Donald Marron, head of the Brookings-Urban Tax Policy Center and former director of the Congressional Budget Office, wrote a great post yesterday arguing for the platinum coin as a last resort in the deficit-ceiling standoff. He says something particularly important about the alternatives to the coin:
Analysts have considered a range of other options for avoiding default, including prioritizing payments, asserting the debt limit is unconstitutional, and temporarily selling the gold in Fort Knox. All raise severe practical, legal, and image problems. In this ugly group, the platinum coin looks relatively shiny. In particular, it would be much less provocative than President Obama asserting the debt limit is unconstitutional.
Nearly everyone (including me) seems to agree that the best solution is for Congress to take action so that we don't hit the debt ceiling. But if that doesn't happen, most opponents of the platinum coin seem to prefer either payment prioritization or invocation of the 14th Amendment as a Plan B. Both of these options would be way more damaging than the coin.
Under prioritization, the federal government would make payments only to the extent they can be covered by current receipts from channels other than borrowing, mainly taxes. That means it would be able to pay roughly 60 percent of its bills.
Republican Senators Pat Toomey and John Cornyn have both advocated this path, with Toomey saying, "We Republicans need to be willing to tolerate a temporary, partial government shutdown." But can the country tolerate it?
As the Bipartisan Policy Center lays out in an essential presentation, payment prioritization is hugely problematic in two ways. One is that 40 percent of government spending is a lot, and there is no way to shut down two-fifths of the government without stopping activities of great importance.
The other -- not appreciated by most of prioritzation's proponents -- is that the federal government's receipts and expenditures are lumpy, and just because it could afford 60 percent of scheduled spending on average doesn't mean it could afford that on any given day.
It would be impossible to give certainty to people and entities owed money by the federal government about when and whether they would be paid; they would have to wait and see how much money the government could come up with on any given day. For example, it might be possible to pay Social Security recipients on most days, but not on certain days when few revenues come in or lots of payments are scheduled to go out. There are even a handful of days each year when a very large amount of bond interest comes due, so much that it exceeds that day's receipts. February 15 is expected to be one such day. That means a prioritization strategy would not necessarily avoid bond default, even if bond interest was placed first in payment priority.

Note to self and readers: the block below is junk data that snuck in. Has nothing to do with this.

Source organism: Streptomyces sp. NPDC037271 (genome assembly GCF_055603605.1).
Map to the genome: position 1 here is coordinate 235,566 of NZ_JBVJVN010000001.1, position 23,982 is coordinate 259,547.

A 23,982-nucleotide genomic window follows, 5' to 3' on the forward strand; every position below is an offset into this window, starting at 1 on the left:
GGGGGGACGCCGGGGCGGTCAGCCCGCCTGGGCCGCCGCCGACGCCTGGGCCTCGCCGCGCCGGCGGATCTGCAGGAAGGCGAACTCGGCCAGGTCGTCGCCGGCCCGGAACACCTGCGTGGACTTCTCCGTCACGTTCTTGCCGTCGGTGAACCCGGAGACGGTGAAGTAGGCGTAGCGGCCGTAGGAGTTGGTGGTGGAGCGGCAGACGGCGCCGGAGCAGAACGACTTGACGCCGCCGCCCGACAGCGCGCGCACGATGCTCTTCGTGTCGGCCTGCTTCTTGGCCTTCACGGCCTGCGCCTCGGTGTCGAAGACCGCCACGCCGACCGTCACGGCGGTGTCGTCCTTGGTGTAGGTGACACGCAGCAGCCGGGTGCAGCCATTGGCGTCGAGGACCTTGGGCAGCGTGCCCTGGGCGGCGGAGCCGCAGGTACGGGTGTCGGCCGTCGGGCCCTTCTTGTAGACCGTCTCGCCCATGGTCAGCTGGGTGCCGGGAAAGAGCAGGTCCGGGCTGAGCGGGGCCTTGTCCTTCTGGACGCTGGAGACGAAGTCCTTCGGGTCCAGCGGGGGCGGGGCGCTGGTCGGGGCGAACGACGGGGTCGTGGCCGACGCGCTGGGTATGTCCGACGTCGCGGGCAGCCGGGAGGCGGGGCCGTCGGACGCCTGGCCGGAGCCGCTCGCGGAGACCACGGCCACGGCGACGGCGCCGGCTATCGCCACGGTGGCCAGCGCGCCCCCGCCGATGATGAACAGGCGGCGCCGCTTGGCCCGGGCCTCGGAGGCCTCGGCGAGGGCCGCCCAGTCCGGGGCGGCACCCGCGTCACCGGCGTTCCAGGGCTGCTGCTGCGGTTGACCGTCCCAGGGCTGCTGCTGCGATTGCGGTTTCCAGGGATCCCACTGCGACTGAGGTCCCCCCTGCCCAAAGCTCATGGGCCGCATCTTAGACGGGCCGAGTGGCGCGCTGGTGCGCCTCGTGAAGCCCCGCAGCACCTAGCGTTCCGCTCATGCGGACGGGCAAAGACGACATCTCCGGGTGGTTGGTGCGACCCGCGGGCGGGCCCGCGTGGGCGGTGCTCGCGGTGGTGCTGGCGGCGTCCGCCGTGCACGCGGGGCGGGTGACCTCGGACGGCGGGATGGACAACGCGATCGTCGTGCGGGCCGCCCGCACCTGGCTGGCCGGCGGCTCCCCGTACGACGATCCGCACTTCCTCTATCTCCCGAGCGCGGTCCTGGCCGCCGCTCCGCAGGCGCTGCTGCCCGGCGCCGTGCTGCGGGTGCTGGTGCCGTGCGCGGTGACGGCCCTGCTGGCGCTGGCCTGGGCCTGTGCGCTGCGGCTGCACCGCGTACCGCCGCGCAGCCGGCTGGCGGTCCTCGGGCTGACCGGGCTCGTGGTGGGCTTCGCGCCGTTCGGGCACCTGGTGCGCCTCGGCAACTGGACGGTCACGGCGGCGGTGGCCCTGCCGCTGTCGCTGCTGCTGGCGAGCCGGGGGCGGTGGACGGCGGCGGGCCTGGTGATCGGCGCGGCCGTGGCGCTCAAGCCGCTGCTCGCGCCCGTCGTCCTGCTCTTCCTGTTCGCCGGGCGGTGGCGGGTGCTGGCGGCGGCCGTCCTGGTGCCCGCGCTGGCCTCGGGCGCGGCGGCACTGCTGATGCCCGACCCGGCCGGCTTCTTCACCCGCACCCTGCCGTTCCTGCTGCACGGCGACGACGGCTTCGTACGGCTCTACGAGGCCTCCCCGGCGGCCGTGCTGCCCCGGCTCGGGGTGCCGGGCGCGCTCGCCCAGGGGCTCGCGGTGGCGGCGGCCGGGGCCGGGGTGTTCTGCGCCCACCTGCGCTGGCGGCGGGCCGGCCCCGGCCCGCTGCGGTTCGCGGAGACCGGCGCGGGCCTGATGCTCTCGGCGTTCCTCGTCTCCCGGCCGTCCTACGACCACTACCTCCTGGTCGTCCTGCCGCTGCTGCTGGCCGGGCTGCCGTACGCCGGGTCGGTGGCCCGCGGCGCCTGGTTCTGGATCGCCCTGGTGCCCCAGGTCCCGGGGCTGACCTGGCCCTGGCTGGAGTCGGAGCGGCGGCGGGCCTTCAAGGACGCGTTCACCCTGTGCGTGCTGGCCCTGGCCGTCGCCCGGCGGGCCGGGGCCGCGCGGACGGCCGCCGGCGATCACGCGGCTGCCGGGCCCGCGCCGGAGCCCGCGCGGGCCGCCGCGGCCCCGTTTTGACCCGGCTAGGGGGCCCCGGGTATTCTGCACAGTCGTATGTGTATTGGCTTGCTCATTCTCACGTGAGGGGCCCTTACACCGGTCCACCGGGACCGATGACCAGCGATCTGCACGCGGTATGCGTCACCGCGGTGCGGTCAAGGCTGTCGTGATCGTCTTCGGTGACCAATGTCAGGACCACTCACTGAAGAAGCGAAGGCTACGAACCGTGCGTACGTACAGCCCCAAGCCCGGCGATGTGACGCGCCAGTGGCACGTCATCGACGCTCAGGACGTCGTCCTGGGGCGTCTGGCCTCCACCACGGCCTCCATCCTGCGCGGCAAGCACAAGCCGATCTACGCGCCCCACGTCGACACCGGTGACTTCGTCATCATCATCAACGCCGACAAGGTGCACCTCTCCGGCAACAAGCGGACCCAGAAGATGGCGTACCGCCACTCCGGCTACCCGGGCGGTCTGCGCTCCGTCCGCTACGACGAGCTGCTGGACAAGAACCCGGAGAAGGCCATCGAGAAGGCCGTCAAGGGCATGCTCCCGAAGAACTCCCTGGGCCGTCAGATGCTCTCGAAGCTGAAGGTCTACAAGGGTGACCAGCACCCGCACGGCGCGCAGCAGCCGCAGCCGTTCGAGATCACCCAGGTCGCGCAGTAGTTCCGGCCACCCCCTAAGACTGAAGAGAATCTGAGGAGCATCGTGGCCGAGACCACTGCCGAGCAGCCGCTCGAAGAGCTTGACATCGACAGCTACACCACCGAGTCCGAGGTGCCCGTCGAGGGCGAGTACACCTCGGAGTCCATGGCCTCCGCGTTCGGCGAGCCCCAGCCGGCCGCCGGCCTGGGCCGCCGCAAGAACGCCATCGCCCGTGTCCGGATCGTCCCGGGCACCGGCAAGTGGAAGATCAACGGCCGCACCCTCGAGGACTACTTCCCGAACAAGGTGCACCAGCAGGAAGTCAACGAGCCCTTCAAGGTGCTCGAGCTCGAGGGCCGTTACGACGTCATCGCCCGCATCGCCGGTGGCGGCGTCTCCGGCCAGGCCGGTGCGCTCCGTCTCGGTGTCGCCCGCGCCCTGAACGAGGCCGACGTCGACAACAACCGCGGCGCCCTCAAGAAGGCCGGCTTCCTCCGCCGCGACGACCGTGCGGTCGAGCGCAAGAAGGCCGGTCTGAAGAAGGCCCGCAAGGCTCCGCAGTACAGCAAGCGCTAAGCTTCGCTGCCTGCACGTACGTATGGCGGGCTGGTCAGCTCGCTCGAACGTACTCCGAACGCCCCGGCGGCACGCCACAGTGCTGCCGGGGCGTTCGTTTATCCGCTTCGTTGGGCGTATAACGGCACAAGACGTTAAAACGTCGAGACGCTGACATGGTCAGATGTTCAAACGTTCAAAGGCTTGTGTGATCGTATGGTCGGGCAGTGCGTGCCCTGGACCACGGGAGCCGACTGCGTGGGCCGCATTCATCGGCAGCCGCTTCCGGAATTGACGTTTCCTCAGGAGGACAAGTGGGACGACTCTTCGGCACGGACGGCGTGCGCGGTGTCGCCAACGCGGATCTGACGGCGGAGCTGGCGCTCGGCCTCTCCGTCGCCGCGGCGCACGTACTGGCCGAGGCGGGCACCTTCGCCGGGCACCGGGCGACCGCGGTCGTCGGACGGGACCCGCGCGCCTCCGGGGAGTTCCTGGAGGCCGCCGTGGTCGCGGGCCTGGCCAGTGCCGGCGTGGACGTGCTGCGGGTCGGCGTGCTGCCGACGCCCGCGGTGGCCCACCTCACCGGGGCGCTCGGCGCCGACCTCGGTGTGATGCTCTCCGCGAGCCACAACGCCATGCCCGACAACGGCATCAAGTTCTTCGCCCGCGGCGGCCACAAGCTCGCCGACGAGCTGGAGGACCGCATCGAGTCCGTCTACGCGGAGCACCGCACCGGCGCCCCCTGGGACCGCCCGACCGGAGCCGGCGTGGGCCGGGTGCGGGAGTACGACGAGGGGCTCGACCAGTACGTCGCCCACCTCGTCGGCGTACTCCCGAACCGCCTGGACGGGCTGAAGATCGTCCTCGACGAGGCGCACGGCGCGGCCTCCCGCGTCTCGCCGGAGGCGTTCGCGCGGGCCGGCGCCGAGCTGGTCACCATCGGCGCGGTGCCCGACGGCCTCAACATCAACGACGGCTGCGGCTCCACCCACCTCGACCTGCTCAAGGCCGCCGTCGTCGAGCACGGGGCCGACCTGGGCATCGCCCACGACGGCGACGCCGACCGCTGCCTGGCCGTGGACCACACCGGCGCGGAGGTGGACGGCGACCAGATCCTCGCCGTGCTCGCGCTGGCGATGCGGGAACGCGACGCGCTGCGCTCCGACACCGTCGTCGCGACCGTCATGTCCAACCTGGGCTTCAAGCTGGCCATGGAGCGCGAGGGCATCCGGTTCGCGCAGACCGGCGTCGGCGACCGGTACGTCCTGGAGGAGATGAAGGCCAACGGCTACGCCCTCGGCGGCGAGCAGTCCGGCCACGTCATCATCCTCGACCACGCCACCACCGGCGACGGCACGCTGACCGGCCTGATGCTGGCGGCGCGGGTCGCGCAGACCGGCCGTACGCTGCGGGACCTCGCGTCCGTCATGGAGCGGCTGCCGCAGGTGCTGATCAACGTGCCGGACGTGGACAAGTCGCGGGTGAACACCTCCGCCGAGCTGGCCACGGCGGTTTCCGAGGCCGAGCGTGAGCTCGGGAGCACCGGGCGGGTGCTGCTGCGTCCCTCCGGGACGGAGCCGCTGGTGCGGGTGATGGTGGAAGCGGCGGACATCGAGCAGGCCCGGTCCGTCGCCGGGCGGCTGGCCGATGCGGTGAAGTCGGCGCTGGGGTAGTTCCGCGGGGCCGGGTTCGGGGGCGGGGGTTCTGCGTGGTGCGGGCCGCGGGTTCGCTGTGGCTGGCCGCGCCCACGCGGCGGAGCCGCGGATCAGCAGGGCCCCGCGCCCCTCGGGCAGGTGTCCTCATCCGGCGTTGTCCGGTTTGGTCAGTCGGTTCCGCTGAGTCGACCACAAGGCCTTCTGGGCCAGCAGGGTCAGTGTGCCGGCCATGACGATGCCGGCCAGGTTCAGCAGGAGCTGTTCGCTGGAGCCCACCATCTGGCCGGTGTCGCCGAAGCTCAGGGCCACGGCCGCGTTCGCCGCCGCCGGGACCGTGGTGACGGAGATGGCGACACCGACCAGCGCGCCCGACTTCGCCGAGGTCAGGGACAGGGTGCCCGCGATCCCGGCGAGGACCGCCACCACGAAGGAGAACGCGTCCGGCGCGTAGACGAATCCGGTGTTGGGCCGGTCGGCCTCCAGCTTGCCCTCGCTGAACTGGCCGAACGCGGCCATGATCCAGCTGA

There are other problems with prioritization -- it's probably legal, but we don't know for sure, and people who don't get paid would sue; we also don't know whether Treasury has the logistical capability to prioritize payments effectively. But the size and uncertain nature of the spending cuts alone make it an unworkable debt ceiling option.
While conservatives tend to point to prioritization in lieu of the coin, liberal objectors are more likely to argue that the 14 Amendment's Section 4 makes the debt ceiling unconstitutional. I think they find this appealing because "it's unconstitutional" sounds less silly than "let's mint a huge coin."
But as Marron notes, this would actually be a much more radical option than minting the coin. While the legality of the coin option is unambiguous, the 14 Amendment claim would be hotly debated and litigated. The House might well impeach the president.
And unlike the coin, it couldn't be unwound. Any bad precedent set by minting the coin could be addressed by repealing the president's authority to mint coins of unlimited denomination. The 14th Amendment route would have the president assert a major new claim of executive power that would be difficult to reverse.
Minting the coin is not without risk, which is why Congress should pass a clean repeal of the debt ceiling so that we do not have to do so. But if we hit the debt ceiling, we will have to compare the coin against other available options, all of which are less appealing.
(Josh Barro is lead writer for the Ticker. The views expressed are his own.)